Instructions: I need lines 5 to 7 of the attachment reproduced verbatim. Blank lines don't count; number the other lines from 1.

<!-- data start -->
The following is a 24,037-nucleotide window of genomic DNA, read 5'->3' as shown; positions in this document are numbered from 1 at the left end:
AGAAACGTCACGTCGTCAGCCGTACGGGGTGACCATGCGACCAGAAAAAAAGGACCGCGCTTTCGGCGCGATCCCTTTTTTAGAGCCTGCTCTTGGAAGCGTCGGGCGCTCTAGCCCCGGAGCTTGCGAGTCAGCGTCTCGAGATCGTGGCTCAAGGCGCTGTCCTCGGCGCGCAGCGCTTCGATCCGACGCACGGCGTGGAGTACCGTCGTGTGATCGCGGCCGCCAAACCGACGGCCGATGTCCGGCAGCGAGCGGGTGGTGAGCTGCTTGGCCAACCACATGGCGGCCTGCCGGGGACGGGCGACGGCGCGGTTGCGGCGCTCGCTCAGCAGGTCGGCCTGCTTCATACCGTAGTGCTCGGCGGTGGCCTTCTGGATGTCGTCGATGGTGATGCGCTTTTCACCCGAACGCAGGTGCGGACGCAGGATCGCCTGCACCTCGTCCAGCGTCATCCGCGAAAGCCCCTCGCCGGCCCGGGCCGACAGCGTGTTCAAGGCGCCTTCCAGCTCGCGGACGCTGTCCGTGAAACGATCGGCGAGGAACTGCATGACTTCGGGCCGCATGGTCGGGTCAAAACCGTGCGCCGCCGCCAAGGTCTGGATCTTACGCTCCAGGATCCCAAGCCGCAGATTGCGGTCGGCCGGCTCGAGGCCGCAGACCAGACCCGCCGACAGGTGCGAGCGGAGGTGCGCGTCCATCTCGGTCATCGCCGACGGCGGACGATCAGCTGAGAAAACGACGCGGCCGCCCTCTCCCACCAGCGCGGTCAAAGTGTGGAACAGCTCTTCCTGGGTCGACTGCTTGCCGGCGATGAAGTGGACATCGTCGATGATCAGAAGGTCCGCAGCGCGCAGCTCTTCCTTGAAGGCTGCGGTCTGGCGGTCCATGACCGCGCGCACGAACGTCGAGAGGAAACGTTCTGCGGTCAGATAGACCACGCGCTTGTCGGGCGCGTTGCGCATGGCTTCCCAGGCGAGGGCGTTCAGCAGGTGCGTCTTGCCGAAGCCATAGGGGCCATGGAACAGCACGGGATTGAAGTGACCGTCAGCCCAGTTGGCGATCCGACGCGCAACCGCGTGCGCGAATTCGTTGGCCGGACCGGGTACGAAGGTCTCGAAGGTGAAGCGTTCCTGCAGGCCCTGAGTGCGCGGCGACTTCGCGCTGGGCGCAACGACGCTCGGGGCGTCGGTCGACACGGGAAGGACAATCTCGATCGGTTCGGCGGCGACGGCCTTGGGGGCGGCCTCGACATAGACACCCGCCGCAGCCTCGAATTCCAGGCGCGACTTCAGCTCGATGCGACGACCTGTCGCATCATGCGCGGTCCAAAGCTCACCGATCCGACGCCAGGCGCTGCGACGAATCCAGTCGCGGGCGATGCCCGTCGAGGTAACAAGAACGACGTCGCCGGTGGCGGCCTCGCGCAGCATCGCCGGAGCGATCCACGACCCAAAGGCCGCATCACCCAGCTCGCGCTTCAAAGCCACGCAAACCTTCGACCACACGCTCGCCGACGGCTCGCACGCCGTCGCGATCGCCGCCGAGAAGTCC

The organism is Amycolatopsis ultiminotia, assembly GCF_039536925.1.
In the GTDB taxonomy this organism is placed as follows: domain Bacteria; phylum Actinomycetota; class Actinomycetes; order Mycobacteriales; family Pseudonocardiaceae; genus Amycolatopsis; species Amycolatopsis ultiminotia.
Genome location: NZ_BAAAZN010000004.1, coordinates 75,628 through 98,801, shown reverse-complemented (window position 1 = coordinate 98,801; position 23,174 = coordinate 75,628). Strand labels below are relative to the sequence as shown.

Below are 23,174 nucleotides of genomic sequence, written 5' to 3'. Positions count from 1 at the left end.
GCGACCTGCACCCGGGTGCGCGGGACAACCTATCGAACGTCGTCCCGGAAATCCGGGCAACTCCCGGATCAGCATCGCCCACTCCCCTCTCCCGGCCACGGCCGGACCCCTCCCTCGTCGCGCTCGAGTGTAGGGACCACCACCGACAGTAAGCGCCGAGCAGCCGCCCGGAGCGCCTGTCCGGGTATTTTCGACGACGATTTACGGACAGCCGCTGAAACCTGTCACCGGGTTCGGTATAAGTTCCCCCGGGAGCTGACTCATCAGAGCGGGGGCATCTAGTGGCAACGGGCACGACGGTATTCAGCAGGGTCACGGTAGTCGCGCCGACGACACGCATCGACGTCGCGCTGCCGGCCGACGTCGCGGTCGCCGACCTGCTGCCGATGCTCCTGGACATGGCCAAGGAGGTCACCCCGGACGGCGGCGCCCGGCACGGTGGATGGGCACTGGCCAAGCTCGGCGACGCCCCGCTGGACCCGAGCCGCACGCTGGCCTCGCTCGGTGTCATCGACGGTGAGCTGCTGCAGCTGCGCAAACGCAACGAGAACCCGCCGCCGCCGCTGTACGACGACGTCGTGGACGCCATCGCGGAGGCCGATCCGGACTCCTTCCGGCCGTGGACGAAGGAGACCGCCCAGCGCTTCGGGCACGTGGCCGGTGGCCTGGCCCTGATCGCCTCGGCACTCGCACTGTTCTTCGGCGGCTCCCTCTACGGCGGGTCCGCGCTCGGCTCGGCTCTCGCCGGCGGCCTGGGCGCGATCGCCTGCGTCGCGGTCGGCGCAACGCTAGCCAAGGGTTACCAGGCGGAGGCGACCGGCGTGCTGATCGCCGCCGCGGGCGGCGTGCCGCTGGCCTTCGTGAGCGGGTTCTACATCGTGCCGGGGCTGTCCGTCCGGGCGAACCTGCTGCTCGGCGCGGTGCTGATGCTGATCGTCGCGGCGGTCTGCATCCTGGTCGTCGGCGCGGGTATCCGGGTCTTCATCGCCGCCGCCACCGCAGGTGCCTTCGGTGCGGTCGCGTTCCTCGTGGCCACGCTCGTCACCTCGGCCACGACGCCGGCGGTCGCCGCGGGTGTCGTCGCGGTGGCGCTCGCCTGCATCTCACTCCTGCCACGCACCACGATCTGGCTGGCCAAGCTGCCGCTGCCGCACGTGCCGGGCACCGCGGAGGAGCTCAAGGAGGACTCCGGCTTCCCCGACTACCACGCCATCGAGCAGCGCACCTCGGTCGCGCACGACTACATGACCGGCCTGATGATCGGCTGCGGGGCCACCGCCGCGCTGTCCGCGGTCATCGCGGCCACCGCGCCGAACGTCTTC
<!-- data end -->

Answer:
Genome location: NZ_BAAAZN010000004.1, coordinates 75,628 through 98,801, shown reverse-complemented (window position 1 = coordinate 98,801; position 23,174 = coordinate 75,628). Strand labels below are relative to the sequence as shown.

Below are 23,174 nucleotides of genomic sequence, written 5' to 3'. Positions count from 1 at the left end.
GCGACCTGCACCCGGGTGCGCGGGACAACCTATCGAACGTCGTCCCGGAAATCCGGGCAACTCCCGGATCAGCATCGCCCACTCCCCTCTCCCGGCCACGGCCGGACCCCTCCCTCGTCGCGCTCGAGTGTAGGGACCACCACCGACAGTAAGCGCCGAGCAGCCGCCCGGAGCGCCTGTCCGGGTATTTTCGACGACGATTTACGGACAGCCGCTGAAACCTGTCACCGGGTTCGGTATAAGTTCCCCCGGGAGCTGACTCATCAGAGCGGGGGCATCTAGTGGCAACGGGCACGACGGTATTCAGCAGGGTCACGGTAGTCGCGCCGACGACACGCATCGACGTCGCGCTGCCGGCCGACGTCGCGGTCGCCGACCTGCTGCCGATGCTCCTGGACATGGCCAAGGAGGTCACCCCGGACGGCGGCGCCCGGCACGGTGGATGGGCACTGGCCAAGCTCGGCGACGCCCCGCTGGACCCGAGCCGCACGCTGGCCTCGCTCGGTGTCATCGACGGTGAGCTGCTGCAGCTGCGCAAACGCAACGAGAACCCGCCGCCGCCGCTGTACGACGACGTCGTGGACGCCATCGCGGAGGCCGATCCGGACTCCTTCCGGCCGTGGACGAAGGAGACCGCCCAGCGCTTCGGGCACGTGGCCGGTGGCCTGGCCCTGATCGCCTCGGCACTCGCACTGTTCTTCGGCGGCTCCCTCTACGGCGGGTCCGCGCTCGGCTCGGCTCTCGCCGGCGGCCTGGGCGCGATCGCCTGCGTCGCGGTCGGCGCAACGCTAGCCAAGGGTTACCAGGCGGAGGCGACCGGCGTGCTGATCGCCGCCGCGGGCGGCGTGCCGCTGGCCTTCGTGAGCGGGTTCTACATCGTGCCGGGGCTGTCCGTCCGGGCGAACCTGCTGCTCGGCGCGGTGCTGATGCTGATCGTCGCGGCGGTCTGCATCCTGGTCGTCGGCGCGGGTATCCGGGTCTTCATCGCCGCCGCCACCGCAGGTGCCTTCGGTGCGGTCGCGTTCCTCGTGGCCACGCTCGTCACCTCGGCCACGACGCCGGCGGTCGCCGCGGGTGTCGTCGCGGTGGCGCTCGCCTGCATCTCACTCCTGCCACGCACCACGATCTGGCTGGCCAAGCTGCCGCTGCCGCACGTGCCGGGCACCGCGGAGGAGCTCAAGGAGGACTCCGGCTTCCCCGACTACCACGCCATCGAGCAGCGCACCTCGGTCGCGCACGACTACATGACCGGCCTGATGATCGGCTGCGGGGCCACCGCCGCGCTGTCCGCGGTCATCGCGGCCACCGCGCCGAACGTCTTC